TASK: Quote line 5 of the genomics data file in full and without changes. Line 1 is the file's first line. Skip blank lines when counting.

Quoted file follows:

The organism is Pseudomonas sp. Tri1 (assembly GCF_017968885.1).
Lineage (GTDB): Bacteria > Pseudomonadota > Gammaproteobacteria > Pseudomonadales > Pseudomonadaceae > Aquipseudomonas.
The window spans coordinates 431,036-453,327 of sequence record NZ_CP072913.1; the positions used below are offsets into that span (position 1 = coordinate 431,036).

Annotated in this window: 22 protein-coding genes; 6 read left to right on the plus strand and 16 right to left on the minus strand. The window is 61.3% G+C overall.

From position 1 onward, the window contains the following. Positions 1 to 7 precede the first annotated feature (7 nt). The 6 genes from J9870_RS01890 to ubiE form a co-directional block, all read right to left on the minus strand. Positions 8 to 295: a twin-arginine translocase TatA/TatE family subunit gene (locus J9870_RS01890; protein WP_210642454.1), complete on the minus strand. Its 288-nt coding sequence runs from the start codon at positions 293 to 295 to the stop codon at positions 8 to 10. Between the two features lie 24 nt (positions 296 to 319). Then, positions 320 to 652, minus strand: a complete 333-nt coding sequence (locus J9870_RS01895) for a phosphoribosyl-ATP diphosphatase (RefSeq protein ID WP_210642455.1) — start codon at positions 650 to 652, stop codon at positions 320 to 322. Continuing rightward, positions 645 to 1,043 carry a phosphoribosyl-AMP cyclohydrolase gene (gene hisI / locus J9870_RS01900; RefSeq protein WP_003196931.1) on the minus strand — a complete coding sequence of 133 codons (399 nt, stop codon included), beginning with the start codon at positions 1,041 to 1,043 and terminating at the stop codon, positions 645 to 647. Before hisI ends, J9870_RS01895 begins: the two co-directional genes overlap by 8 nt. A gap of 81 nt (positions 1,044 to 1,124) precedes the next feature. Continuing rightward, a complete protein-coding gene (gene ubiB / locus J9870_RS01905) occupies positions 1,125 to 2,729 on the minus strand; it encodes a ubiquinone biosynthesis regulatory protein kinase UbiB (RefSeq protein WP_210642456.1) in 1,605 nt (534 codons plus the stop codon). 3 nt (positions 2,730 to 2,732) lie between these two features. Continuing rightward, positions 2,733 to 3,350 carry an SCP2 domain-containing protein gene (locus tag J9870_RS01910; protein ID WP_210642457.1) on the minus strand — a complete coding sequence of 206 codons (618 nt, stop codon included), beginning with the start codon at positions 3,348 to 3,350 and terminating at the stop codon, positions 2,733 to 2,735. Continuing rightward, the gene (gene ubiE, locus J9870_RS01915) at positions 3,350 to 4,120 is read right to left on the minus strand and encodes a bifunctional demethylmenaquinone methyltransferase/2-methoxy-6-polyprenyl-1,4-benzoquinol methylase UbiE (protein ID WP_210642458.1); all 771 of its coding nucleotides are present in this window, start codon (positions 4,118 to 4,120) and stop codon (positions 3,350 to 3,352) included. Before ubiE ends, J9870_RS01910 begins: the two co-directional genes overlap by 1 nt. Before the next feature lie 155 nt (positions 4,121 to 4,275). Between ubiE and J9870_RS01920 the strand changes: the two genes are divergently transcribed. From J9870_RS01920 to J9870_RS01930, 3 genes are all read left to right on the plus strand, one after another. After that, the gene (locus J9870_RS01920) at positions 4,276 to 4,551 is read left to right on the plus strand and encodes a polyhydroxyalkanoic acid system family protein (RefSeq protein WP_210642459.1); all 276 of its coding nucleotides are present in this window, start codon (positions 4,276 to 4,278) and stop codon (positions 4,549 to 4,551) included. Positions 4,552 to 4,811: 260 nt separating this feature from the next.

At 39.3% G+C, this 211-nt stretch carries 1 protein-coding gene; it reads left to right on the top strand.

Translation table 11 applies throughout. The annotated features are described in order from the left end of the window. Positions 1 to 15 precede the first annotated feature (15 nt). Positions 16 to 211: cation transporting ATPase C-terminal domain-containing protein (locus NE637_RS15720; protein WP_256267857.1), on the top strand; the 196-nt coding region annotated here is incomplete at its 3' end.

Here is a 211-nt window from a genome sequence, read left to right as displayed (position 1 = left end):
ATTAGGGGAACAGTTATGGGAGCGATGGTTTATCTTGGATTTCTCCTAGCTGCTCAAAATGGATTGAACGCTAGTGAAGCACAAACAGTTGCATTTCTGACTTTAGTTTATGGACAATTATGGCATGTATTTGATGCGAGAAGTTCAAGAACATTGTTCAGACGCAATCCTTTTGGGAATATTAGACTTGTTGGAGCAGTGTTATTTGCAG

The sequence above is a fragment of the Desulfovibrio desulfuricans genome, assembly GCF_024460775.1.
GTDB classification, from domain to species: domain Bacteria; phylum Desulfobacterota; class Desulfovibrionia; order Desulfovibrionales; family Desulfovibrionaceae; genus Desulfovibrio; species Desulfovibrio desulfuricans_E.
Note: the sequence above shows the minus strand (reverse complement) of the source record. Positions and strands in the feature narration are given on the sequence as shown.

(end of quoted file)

From position 1 onward, the window contains the following. Positions 1 to 7 precede the first annotated feature (7 nt). The 6 genes from J9870_RS01890 to ubiE form a co-directional block, all read right to left on the minus strand. Positions 8 to 295: a twin-arginine translocase TatA/TatE family subunit gene (locus J9870_RS01890; protein WP_210642454.1), complete on the minus strand. Its 288-nt coding sequence runs from the start codon at positions 293 to 295 to the stop codon at positions 8 to 10. Between the two features lie 24 nt (positions 296 to 319). Then, positions 320 to 652, minus strand: a complete 333-nt coding sequence (locus J9870_RS01895) for a phosphoribosyl-ATP diphosphatase (RefSeq protein ID WP_210642455.1) — start codon at positions 650 to 652, stop codon at positions 320 to 322. Continuing rightward, positions 645 to 1,043 carry a phosphoribosyl-AMP cyclohydrolase gene (gene hisI / locus J9870_RS01900; RefSeq protein WP_003196931.1) on the minus strand — a complete coding sequence of 133 codons (399 nt, stop codon included), beginning with the start codon at positions 1,041 to 1,043 and terminating at the stop codon, positions 645 to 647. Before hisI ends, J9870_RS01895 begins: the two co-directional genes overlap by 8 nt. A gap of 81 nt (positions 1,044 to 1,124) precedes the next feature. Continuing rightward, a complete protein-coding gene (gene ubiB / locus J9870_RS01905) occupies positions 1,125 to 2,729 on the minus strand; it encodes a ubiquinone biosynthesis regulatory protein kinase UbiB (RefSeq protein WP_210642456.1) in 1,605 nt (534 codons plus the stop codon). 3 nt (positions 2,730 to 2,732) lie between these two features. Continuing rightward, positions 2,733 to 3,350 carry an SCP2 domain-containing protein gene (locus tag J9870_RS01910; protein ID WP_210642457.1) on the minus strand — a complete coding sequence of 206 codons (618 nt, stop codon included), beginning with the start codon at positions 3,348 to 3,350 and terminating at the stop codon, positions 2,733 to 2,735. Continuing rightward, the gene (gene ubiE, locus J9870_RS01915) at positions 3,350 to 4,120 is read right to left on the minus strand and encodes a bifunctional demethylmenaquinone methyltransferase/2-methoxy-6-polyprenyl-1,4-benzoquinol methylase UbiE (protein ID WP_210642458.1); all 771 of its coding nucleotides are present in this window, start codon (positions 4,118 to 4,120) and stop codon (positions 3,350 to 3,352) included. Before ubiE ends, J9870_RS01910 begins: the two co-directional genes overlap by 1 nt. Before the next feature lie 155 nt (positions 4,121 to 4,275). Between ubiE and J9870_RS01920 the strand changes: the two genes are divergently transcribed. From J9870_RS01920 to J9870_RS01930, 3 genes are all read left to right on the plus strand, one after another. After that, the gene (locus J9870_RS01920) at positions 4,276 to 4,551 is read left to right on the plus strand and encodes a polyhydroxyalkanoic acid system family protein (RefSeq protein WP_210642459.1); all 276 of its coding nucleotides are present in this window, start codon (positions 4,276 to 4,278) and stop codon (positions 4,549 to 4,551) included. Positions 4,552 to 4,811: 260 nt separating this feature from the next.